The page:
Ways to Look for a Job Confidentially

Career advancement, a shift in passion, better benefits, burnout, or career transition are some of the triggers that might motivate you to rewrite your executive resume to conduct a confidential executive job search.  We often consult with clients who are currently employed but often ask for help with how to conduct a confidential job search.

Clearly, this is a very sensitive aspect of your career and should be approached with extreme caution to preserve your professional reputation and livelihood. In some cases, if your current employer discovers that you are considering leaving, you may find yourself unemployed sooner than you had planned. Below we have provided some of the best resume tips for strategically using discretion in targeting prospective employers during a confidential job search.

Tip #1

Tap Into the Hidden Job Market:

You have probably figured out by now that many employers wish to fill crucial positions within their company without posting or advertising them. With that in mind, as opposed to posting your executive resume on career sites and jobs boards or uploading it into an applicant tracking system (ATS), you can bypass this altogether by tapping into the hidden job market to reach prospective employers. Write a good executive resume with the goal of getting it into the hands of the hiring manager. By networking with trusted individuals within your professional community, volunteering, or following target employers on LinkedIn you can maximize your chances of connecting directly with the intended recruiter or hiring professional. 

Tip #2

Edit Your Resume for Privacy:

In the event, you feel the need to post for an executive role on an online job board keep in mind that your present employer may also be on those job boards to source active and passive job candidates. If you want to avoid an awkward one-on-one meeting with your boss, try replacing your name with confidential candidate; add your city, state, zip code, mobile number, and a professional email address that does not include your first and last name. 

As an alternative, your current employer can be replaced with a less descriptive title that reflects the industry as opposed to the specific name of the company. For example:  Major Healthcare Distributor, then proceed to write your modern resume showcasing your value proposition and leadership talent for inspiring others and managing multimillion-dollar P&Ls while spearheading growth strategies and transformative processes. Remove your name from the properties section of your executive resume created in Microsoft Word and add the title of the position as the saved file name.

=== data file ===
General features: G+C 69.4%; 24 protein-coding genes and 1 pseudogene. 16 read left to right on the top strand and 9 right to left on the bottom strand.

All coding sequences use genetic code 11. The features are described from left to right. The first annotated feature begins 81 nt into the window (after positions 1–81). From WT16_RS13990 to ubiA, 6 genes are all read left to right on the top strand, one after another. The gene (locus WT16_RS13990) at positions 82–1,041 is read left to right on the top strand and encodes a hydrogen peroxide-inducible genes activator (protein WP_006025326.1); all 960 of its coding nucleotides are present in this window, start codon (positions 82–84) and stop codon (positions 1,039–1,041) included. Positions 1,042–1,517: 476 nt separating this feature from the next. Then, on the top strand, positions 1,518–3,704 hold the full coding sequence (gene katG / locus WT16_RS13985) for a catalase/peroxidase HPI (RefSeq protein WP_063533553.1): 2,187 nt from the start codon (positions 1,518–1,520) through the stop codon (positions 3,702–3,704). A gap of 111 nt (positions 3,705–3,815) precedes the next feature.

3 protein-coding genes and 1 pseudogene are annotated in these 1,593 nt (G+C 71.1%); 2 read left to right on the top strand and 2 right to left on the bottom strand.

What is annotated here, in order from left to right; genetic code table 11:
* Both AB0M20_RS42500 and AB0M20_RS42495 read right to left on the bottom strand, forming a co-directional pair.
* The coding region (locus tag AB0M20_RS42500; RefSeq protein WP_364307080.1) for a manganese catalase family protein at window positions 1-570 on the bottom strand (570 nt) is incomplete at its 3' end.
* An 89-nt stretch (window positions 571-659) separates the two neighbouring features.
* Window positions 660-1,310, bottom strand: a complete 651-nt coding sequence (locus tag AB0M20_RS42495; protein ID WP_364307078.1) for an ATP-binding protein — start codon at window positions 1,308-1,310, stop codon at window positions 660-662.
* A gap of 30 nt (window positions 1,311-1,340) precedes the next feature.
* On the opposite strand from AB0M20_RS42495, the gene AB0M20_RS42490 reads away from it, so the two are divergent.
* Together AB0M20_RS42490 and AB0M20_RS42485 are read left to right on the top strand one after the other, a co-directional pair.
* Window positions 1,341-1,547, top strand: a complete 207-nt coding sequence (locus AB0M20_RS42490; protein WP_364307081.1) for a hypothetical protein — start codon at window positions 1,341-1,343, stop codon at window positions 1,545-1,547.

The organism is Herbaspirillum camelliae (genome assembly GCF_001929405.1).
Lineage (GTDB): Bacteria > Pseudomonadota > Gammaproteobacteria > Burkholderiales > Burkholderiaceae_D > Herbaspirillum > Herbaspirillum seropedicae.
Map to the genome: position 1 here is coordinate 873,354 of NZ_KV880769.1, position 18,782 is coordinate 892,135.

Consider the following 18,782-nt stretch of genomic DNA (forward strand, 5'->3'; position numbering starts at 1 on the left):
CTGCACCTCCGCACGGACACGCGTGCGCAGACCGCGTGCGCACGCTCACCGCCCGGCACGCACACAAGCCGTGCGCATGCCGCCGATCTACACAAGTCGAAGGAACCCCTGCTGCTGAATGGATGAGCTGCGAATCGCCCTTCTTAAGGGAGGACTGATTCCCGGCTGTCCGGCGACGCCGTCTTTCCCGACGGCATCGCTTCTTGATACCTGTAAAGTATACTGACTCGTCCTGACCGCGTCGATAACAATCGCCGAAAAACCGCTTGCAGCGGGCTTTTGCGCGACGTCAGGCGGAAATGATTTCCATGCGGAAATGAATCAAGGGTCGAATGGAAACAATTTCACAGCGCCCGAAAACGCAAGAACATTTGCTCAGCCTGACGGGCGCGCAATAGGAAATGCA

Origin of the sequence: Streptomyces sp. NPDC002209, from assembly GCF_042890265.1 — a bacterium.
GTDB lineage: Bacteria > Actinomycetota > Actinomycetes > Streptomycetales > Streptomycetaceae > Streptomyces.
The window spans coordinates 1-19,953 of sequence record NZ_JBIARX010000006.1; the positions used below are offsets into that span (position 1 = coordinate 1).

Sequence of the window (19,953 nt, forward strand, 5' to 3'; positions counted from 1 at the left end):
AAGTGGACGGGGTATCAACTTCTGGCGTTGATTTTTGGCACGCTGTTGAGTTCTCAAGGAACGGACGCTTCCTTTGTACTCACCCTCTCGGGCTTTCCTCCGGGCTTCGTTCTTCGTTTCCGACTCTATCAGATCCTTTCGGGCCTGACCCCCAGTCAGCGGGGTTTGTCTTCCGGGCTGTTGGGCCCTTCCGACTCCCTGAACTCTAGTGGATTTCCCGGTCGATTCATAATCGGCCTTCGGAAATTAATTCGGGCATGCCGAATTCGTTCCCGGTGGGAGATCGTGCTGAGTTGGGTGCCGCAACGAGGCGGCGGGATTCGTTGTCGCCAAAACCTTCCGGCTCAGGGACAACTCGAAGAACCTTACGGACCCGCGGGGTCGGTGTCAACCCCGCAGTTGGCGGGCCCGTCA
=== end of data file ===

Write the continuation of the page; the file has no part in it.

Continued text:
This is an area in which you should exercise great caution as we live in a digital age and nothing is 100% secure.

Tip #3

Adjust LinkedIn Settings:

One of the first things the majority of employers do before making a hiring decision is to check future employees for an online presence. They naturally lean toward those that have a strong positive online brand versus those who have a negative or limited visibility. The trick is to get noticed by the desired employer without setting off any warning bells to your current one. One of the first things you can do is turn off your broadcast settings on LinkedIn prior to making any updates to your profile.  Remember, your job-winning resume and cover letter for a CEO position, IT Director, or Supply Chain Management executive should read slightly differently than your LinkedIn profile.  Your senior leadership resume is more succinct, achievement-driven, and very focused on key roles. Conversely, your LinkedIn profile should be written in the first person and convey more of your personality in addition to your value, passions, career trajectory, and defining moments.

Tip #4

Connect with Target Recruiters:

Engage with a select group of targeted, trusted recruiters. Be sure to share that you are executing a confidential job search. During your initial conversation with the recruiter, ask for advance notification of any leadership opportunities that your professional resume will be submitted to. Send the recruiter a thank-you letter in appreciation of their time, and in keeping your job search confidential.

Tip #5


Provide references that are not affiliated with your current employer. It is often a good idea to have three personal and three professional references. Be sure to use trusted references and obtain their approval for use on your application.

If you need help with writing an executive resume, professional resume, or LinkedIn profile we can help. Contact us at info@resumesbyjoyce.com or toll-free 1-888-607-7793.